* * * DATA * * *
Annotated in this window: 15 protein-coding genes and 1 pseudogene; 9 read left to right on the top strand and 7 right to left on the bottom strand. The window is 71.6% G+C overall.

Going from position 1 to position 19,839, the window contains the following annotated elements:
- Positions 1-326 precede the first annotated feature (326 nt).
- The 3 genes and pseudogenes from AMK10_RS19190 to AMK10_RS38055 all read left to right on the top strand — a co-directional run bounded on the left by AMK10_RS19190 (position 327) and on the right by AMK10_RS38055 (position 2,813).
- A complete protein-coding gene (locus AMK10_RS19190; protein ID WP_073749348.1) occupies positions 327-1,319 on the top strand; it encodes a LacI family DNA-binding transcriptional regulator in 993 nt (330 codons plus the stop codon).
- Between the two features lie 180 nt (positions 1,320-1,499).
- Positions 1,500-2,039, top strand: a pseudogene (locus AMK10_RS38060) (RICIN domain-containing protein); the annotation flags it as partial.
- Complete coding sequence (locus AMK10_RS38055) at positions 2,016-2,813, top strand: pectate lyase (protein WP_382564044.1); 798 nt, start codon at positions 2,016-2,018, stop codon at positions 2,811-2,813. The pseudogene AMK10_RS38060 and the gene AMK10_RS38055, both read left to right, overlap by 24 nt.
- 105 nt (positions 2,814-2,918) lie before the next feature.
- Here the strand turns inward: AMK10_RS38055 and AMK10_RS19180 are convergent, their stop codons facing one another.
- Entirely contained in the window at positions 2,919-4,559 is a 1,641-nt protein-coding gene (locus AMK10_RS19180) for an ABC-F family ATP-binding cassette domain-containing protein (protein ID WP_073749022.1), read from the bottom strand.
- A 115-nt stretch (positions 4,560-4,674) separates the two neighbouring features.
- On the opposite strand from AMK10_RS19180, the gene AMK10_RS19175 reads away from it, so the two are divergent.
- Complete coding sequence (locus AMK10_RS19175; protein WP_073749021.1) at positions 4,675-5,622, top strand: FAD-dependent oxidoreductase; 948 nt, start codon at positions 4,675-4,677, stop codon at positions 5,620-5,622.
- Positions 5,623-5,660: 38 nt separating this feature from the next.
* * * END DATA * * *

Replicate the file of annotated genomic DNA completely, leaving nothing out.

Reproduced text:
Annotated in this window: 15 protein-coding genes and 1 pseudogene; 9 read left to right on the top strand and 7 right to left on the bottom strand. The window is 71.6% G+C overall.

Going from position 1 to position 19,839, the window contains the following annotated elements:
- Positions 1-326 precede the first annotated feature (326 nt).
- The 3 genes and pseudogenes from AMK10_RS19190 to AMK10_RS38055 all read left to right on the top strand — a co-directional run bounded on the left by AMK10_RS19190 (position 327) and on the right by AMK10_RS38055 (position 2,813).
- A complete protein-coding gene (locus AMK10_RS19190; protein ID WP_073749348.1) occupies positions 327-1,319 on the top strand; it encodes a LacI family DNA-binding transcriptional regulator in 993 nt (330 codons plus the stop codon).
- Between the two features lie 180 nt (positions 1,320-1,499).
- Positions 1,500-2,039, top strand: a pseudogene (locus AMK10_RS38060) (RICIN domain-containing protein); the annotation flags it as partial.
- Complete coding sequence (locus AMK10_RS38055) at positions 2,016-2,813, top strand: pectate lyase (protein WP_382564044.1); 798 nt, start codon at positions 2,016-2,018, stop codon at positions 2,811-2,813. The pseudogene AMK10_RS38060 and the gene AMK10_RS38055, both read left to right, overlap by 24 nt.
- 105 nt (positions 2,814-2,918) lie before the next feature.
- Here the strand turns inward: AMK10_RS38055 and AMK10_RS19180 are convergent, their stop codons facing one another.
- Entirely contained in the window at positions 2,919-4,559 is a 1,641-nt protein-coding gene (locus AMK10_RS19180) for an ABC-F family ATP-binding cassette domain-containing protein (protein ID WP_073749022.1), read from the bottom strand.
- A 115-nt stretch (positions 4,560-4,674) separates the two neighbouring features.
- On the opposite strand from AMK10_RS19180, the gene AMK10_RS19175 reads away from it, so the two are divergent.
- Complete coding sequence (locus AMK10_RS19175; protein WP_073749021.1) at positions 4,675-5,622, top strand: FAD-dependent oxidoreductase; 948 nt, start codon at positions 4,675-4,677, stop codon at positions 5,620-5,622.
- Positions 5,623-5,660: 38 nt separating this feature from the next.